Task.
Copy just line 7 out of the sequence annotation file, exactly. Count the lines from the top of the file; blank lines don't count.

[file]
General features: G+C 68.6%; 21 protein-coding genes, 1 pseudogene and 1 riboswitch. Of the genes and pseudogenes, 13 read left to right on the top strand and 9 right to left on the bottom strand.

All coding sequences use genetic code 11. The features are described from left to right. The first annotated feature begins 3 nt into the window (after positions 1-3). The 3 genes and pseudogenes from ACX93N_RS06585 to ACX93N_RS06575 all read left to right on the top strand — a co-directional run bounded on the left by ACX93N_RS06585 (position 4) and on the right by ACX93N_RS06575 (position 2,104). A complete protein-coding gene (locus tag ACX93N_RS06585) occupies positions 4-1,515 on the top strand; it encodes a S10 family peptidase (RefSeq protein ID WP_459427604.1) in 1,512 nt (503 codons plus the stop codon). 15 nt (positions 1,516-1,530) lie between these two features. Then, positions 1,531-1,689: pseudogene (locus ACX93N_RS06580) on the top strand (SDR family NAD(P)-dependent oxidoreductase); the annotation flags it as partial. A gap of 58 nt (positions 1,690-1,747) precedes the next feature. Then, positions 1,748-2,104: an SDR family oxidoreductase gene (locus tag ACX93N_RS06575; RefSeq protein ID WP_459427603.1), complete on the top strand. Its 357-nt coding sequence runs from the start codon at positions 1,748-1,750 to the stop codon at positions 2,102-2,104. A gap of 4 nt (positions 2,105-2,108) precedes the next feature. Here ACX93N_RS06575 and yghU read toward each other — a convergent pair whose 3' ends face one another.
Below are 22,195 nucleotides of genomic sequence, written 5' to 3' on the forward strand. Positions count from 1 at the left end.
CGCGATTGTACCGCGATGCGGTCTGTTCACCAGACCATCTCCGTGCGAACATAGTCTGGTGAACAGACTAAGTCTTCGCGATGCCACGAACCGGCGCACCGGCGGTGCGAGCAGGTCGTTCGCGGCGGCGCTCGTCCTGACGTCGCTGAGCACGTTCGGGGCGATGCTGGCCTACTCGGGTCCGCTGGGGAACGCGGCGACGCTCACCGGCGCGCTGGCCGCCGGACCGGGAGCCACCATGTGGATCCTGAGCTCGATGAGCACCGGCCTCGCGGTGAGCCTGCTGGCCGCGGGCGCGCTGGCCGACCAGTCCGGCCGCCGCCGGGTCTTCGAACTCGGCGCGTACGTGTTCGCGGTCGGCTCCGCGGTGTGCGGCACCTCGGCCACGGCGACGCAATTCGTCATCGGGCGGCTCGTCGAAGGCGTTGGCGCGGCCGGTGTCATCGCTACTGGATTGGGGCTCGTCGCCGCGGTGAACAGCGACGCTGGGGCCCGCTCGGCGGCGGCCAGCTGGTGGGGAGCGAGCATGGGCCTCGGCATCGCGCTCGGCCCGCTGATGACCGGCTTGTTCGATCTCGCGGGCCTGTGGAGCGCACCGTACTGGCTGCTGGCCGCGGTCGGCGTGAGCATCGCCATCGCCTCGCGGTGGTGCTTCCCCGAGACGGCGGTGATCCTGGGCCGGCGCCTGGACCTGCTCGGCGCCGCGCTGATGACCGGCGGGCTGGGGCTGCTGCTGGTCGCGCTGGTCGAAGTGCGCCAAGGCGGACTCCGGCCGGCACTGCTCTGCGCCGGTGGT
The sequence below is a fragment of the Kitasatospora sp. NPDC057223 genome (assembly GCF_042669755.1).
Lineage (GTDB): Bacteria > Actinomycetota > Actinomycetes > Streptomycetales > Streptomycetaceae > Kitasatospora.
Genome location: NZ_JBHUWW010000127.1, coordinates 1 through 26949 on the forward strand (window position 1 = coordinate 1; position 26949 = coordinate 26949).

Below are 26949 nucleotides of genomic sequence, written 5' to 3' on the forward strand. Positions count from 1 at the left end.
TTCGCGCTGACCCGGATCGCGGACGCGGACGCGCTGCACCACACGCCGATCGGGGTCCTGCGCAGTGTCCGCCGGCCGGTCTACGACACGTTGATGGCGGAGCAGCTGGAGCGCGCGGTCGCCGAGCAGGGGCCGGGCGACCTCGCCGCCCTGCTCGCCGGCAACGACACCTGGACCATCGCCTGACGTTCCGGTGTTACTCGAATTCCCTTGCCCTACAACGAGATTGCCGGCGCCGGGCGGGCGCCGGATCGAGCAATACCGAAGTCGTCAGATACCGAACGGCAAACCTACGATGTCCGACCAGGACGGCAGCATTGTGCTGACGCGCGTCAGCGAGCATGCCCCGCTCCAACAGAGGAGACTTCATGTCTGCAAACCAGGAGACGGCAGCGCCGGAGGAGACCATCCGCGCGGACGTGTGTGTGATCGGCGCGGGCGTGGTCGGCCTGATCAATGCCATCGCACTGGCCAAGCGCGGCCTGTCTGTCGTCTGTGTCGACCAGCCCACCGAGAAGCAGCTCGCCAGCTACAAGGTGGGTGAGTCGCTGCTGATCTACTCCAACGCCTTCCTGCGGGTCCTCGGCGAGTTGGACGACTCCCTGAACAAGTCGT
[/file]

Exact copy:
Genome location: NZ_JBHUWW010000127.1, coordinates 1 through 26949 on the forward strand (window position 1 = coordinate 1; position 26949 = coordinate 26949).